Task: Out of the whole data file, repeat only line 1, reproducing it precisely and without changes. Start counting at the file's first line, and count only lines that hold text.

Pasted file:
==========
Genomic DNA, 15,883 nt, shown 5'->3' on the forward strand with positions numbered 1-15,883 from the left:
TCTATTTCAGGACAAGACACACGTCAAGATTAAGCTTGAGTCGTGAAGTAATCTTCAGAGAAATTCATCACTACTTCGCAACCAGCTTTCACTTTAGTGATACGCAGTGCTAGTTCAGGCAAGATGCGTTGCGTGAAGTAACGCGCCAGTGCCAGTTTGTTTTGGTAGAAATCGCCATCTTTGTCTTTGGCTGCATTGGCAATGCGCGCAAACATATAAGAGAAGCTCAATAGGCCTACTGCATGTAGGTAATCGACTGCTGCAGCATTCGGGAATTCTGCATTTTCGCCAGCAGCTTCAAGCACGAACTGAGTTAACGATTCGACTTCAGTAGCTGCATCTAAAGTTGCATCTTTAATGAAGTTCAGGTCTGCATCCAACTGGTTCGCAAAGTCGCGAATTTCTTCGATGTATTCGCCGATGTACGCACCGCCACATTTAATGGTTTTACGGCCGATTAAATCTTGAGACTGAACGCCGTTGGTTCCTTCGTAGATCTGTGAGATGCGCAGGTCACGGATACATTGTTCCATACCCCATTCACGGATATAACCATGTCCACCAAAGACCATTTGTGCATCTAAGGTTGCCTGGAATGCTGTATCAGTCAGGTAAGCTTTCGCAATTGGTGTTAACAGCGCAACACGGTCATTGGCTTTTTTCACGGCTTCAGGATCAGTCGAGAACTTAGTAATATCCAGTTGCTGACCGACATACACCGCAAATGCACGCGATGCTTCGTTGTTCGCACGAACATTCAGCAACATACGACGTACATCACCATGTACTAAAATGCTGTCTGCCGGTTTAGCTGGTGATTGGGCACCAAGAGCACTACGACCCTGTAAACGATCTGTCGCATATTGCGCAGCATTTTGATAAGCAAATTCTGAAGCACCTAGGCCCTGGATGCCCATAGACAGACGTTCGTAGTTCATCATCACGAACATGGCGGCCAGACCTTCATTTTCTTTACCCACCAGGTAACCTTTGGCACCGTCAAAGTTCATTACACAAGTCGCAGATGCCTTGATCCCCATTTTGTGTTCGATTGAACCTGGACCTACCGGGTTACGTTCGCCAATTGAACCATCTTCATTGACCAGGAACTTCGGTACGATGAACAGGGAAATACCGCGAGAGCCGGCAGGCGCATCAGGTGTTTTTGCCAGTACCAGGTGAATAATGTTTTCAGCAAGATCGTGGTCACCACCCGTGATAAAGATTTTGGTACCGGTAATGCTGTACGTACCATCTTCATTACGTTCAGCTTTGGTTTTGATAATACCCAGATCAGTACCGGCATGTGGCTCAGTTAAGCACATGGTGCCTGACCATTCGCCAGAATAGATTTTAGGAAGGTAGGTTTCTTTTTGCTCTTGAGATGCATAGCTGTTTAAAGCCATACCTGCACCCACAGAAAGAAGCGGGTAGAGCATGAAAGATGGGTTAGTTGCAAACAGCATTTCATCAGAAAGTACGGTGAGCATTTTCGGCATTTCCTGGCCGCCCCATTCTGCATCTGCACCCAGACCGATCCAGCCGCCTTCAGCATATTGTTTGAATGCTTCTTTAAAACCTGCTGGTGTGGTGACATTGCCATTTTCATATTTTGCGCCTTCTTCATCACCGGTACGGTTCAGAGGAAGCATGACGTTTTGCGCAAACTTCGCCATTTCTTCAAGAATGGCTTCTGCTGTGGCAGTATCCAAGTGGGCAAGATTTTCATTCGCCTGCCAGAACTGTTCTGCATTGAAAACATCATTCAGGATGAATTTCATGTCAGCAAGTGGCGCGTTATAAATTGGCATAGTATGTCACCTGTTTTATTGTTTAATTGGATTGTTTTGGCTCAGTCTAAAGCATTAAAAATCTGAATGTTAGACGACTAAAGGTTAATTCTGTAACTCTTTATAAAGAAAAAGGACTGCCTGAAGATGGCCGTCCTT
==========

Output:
Genomic DNA, 15,883 nt, shown 5'->3' on the forward strand with positions numbered 1-15,883 from the left: